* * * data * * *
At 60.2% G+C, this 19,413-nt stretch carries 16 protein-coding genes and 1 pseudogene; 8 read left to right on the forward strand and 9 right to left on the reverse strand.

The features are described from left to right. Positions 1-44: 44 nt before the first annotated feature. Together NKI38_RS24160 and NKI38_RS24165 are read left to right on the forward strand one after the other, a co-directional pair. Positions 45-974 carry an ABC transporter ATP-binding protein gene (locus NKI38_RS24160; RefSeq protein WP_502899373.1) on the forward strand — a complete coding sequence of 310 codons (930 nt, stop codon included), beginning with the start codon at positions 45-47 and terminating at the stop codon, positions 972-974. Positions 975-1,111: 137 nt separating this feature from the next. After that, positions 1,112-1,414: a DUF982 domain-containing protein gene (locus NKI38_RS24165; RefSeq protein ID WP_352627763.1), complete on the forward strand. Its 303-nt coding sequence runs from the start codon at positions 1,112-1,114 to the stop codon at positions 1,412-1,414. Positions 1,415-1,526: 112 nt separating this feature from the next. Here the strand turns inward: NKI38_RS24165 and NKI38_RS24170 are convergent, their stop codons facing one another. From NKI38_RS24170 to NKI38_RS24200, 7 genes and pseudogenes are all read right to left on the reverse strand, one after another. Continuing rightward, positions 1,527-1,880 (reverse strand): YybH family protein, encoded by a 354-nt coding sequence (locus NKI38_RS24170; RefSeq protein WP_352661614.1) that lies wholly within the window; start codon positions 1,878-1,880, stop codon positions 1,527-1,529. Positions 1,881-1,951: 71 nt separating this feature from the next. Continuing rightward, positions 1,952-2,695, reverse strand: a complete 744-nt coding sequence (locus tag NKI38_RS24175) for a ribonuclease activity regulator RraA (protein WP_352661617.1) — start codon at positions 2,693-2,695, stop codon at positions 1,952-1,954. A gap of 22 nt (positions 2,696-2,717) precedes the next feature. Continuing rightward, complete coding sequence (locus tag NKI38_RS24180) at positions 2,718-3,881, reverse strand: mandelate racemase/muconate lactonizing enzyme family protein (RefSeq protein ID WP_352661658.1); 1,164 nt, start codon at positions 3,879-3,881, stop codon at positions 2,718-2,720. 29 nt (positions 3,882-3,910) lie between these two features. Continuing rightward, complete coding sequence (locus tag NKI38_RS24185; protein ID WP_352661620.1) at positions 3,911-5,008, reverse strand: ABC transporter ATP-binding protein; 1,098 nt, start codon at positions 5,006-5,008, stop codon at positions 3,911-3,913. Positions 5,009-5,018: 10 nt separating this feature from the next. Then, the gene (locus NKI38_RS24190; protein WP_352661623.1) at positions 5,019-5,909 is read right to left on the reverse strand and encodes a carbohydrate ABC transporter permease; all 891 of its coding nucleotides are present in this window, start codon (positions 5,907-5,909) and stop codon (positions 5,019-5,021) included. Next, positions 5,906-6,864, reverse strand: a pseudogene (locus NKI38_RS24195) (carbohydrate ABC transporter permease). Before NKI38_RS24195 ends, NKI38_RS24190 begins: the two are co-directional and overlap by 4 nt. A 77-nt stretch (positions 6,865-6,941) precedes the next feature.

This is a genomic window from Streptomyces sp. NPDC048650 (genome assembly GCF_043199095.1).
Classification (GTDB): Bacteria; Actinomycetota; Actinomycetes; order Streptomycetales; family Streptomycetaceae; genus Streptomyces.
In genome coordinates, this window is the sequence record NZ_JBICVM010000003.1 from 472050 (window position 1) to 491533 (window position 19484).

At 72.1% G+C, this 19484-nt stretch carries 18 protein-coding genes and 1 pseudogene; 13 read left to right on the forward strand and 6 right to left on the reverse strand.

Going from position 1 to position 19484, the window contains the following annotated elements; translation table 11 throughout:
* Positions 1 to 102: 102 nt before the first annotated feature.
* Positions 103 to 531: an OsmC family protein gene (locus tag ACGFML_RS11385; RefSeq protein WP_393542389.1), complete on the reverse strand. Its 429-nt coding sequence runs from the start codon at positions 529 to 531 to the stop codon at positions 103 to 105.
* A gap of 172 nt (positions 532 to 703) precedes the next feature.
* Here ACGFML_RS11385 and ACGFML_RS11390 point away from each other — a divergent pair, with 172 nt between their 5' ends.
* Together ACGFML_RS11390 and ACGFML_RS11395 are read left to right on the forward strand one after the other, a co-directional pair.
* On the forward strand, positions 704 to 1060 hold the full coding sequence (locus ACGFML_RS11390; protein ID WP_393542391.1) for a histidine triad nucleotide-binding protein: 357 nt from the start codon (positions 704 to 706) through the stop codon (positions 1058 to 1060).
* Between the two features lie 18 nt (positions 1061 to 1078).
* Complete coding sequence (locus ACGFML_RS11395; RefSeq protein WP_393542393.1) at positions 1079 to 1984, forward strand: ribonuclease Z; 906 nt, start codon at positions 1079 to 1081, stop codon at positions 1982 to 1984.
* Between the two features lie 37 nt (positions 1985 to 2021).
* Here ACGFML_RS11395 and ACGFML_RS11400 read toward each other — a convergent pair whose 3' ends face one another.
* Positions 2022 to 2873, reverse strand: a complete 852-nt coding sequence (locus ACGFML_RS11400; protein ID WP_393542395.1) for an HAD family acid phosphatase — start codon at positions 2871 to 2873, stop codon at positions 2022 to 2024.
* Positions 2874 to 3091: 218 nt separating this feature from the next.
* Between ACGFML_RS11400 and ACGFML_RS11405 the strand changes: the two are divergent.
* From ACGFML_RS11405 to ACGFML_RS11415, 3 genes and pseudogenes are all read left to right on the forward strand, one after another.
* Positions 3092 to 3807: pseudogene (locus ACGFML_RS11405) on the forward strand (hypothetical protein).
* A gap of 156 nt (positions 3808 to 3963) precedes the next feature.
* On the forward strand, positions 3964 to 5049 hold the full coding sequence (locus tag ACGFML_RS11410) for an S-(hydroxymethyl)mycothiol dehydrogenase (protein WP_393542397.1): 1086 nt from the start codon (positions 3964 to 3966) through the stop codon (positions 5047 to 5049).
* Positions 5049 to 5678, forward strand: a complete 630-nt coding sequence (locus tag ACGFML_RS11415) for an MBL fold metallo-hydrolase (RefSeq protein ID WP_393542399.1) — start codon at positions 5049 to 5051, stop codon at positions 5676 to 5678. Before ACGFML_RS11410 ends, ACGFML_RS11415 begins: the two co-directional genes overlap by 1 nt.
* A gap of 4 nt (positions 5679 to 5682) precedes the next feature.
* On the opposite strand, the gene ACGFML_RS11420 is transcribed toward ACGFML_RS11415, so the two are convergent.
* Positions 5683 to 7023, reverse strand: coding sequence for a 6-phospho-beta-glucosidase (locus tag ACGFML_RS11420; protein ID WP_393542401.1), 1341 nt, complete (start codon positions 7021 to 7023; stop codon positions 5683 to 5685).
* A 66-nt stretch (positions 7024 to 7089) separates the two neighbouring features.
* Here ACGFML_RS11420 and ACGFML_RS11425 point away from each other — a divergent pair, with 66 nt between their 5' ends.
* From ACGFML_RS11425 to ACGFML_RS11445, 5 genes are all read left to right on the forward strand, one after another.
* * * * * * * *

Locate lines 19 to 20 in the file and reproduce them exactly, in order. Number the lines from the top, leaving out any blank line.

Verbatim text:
* Positions 2874 to 3091: 218 nt separating this feature from the next.
* Between ACGFML_RS11400 and ACGFML_RS11405 the strand changes: the two are divergent.